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‘If you want it, you can do it:’ New book ‘Barnyard to Brickyard’ details Wisconsin racing legend’s journey

MILWAUKEE -- Some careers span decades, with stories of success and failure on and off the track, and putting those stories into a book was the latest venture for one Wisconsin driver.

There are some names that are synonymous with Wisconsin racing. Rich Bickle is one of those names.

"I remember we sat the pole in Charlotte for the Busch race, and I was actually leading the race, and I was bored, so I slowed up to fourth so I could pass some people," said Bickle.

Bickle's career began in 1977, and since then, countless cars, tracks, races, ranks, and stories have highlighted an illustrious career.

"Just a lot of the real stories as far as growing up and doing it. The travel, and some of the wins, but also the political side," said Bickle.

Rich Bickle

Rich Bickle

Bickle teamed up with author John Close -- a friendship that's spanned decades -- working together to put a lifetime of racing memories on paper.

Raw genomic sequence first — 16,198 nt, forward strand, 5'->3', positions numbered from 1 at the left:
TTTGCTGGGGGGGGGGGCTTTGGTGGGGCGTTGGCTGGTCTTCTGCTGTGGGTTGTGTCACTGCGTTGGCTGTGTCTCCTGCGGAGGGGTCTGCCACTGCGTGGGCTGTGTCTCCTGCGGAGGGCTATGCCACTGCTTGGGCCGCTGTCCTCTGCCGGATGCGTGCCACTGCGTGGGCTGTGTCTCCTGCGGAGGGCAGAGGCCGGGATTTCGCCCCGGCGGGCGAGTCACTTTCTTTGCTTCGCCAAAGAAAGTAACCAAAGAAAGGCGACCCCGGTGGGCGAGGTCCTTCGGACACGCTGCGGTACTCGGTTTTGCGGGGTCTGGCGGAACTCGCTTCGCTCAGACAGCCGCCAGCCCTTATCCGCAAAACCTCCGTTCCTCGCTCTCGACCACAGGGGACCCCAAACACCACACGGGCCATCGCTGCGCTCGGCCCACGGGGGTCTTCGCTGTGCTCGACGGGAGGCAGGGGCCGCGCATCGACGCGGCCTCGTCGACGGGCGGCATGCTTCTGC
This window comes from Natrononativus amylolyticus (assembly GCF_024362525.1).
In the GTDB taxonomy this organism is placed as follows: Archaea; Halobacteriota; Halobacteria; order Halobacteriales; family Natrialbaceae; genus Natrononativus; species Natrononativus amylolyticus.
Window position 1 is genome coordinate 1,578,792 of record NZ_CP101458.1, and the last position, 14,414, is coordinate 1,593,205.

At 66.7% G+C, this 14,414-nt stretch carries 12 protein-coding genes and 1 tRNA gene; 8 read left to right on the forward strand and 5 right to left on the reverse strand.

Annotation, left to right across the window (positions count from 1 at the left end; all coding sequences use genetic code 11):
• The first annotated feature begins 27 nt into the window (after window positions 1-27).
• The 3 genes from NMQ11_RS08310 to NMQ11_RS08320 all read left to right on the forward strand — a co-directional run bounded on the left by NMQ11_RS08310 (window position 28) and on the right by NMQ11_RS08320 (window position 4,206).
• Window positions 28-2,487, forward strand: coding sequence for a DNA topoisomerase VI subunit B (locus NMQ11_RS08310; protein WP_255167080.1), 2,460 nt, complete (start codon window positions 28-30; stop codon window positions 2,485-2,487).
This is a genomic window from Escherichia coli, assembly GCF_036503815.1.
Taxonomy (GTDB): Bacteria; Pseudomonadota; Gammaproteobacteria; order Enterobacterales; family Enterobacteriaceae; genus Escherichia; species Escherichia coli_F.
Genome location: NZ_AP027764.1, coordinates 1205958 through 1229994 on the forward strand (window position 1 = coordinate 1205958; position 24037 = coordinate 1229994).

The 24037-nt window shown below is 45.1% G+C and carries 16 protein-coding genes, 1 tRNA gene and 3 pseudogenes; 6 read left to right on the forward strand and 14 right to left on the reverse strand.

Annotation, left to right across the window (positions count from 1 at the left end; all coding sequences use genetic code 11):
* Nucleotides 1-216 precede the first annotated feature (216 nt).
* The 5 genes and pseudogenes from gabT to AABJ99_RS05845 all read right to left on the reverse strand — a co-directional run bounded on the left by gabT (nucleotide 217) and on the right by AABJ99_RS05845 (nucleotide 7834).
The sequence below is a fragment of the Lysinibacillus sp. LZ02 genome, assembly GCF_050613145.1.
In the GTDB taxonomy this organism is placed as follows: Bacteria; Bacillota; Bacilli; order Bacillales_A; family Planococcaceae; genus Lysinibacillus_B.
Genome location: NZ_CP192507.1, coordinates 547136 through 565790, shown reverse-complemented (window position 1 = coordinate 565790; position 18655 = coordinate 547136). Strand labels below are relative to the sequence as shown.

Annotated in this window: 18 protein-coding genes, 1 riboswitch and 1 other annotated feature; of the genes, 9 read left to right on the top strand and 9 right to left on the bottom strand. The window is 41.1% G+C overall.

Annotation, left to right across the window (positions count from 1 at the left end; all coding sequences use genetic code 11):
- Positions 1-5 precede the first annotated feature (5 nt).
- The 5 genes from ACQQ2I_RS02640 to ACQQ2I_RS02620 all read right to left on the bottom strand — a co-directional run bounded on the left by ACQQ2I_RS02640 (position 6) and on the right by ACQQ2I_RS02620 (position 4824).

"There are so many other things in the book that relate to Rich that even his most loyal fans don't know about him. To be able to tell those stories, and show a different side of the sport that you normally don't get to see on Sunday, it was worthwhile doing," said Close.

Rich Bickle

"Barnyard to Brickyard" documents the life and career of the Edgerton native. It's a 16-chapter book with more than 150 photos.

Rich Bickle

Rich Bickle

"There's another five books in there that's not in there. There's stories that people don't have a clue that are unbelievable that aren't in the book. For my mom to have the pictures to actually prove it, and show it, is beyond -- even funnier. I mean, it's just amazing," said Bickle.

The book offers a candid look, while aiming to inspire younger drivers -- showcasing what passion and perseverance can do.

Rich Bickle

Rich Bickle

Rich Bickle

"It ain't all glamour and glory. It isn't. A lot of people don't understand the sacrifices that you make -- especially personally. Leaving your family behind, being on the road 40 weeks a year, catching bad meals, bad planes, bad hours," said Close.

"If you got that determination, that drive, like John said, I didn't have $5, and 17 years later, I was in the brickyard, so if you want it, you can do it," said Bickle.

"Things are gonna change, whether you like it or not. People that don't accept change are the NASCAR and racing bashers. The ones who adapt and continue on in this sport, we still see value in it. We still love it obviously," said Close.

"Barnyard to Brickyard" is available in paperback, ebook and audio book on Amazon.

Rich Bickle

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